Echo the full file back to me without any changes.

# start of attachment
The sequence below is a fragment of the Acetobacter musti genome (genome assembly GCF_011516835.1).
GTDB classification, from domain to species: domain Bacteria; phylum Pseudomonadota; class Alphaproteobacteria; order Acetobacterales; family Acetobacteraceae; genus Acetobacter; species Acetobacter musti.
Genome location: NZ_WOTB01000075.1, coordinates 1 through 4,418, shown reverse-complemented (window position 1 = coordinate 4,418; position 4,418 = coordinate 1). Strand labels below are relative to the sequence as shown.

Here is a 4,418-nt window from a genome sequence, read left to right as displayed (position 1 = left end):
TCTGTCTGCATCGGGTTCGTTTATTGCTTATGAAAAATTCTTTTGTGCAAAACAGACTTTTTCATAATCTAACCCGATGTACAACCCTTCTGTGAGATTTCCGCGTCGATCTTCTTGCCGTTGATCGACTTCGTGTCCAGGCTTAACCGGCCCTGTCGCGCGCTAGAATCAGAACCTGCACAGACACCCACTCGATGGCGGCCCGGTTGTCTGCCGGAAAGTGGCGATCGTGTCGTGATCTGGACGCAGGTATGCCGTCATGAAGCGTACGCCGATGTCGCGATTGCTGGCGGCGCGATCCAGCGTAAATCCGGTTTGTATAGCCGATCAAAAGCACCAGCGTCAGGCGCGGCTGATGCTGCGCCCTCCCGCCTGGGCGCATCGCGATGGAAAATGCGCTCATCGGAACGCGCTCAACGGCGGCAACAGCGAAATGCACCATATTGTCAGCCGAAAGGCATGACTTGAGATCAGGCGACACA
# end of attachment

The sequence below is a fragment of the Acetobacter musti genome (genome assembly GCF_011516835.1).
GTDB classification, from domain to species: domain Bacteria; phylum Pseudomonadota; class Alphaproteobacteria; order Acetobacterales; family Acetobacteraceae; genus Acetobacter; species Acetobacter musti.
Genome location: NZ_WOTB01000075.1, coordinates 1 through 4,418, shown reverse-complemented (window position 1 = coordinate 4,418; position 4,418 = coordinate 1). Strand labels below are relative to the sequence as shown.

Here is a 4,418-nt window from a genome sequence, read left to right as displayed (position 1 = left end):
TCTGTCTGCATCGGGTTCGTTTATTGCTTATGAAAAATTCTTTTGTGCAAAACAGACTTTTTCATAATCTAACCCGATGTACAACCCTTCTGTGAGATTTCCGCGTCGATCTTCTTGCCGTTGATCGACTTCGTGTCCAGGCTTAACCGGCCCTGTCGCGCGCTAGAATCAGAACCTGCACAGACACCCACTCGATGGCGGCCCGGTTGTCTGCCGGAAAGTGGCGATCGTGTCGTGATCTGGACGCAGGTATGCCGTCATGAAGCGTACGCCGATGTCGCGATTGCTGGCGGCGCGATCCAGCGTAAATCCGGTTTGTATAGCCGATCAAAAGCACCAGCGTCAGGCGCGGCTGATGCTGCGCCCTCCCGCCTGGGCGCATCGCGATGGAAAATGCGCTCATCGGAACGCGCTCAACGGCGGCAACAGCGAAATGCACCATATTGTCAGCCGAAAGGCATGACTTGAGATCAGGCGACACA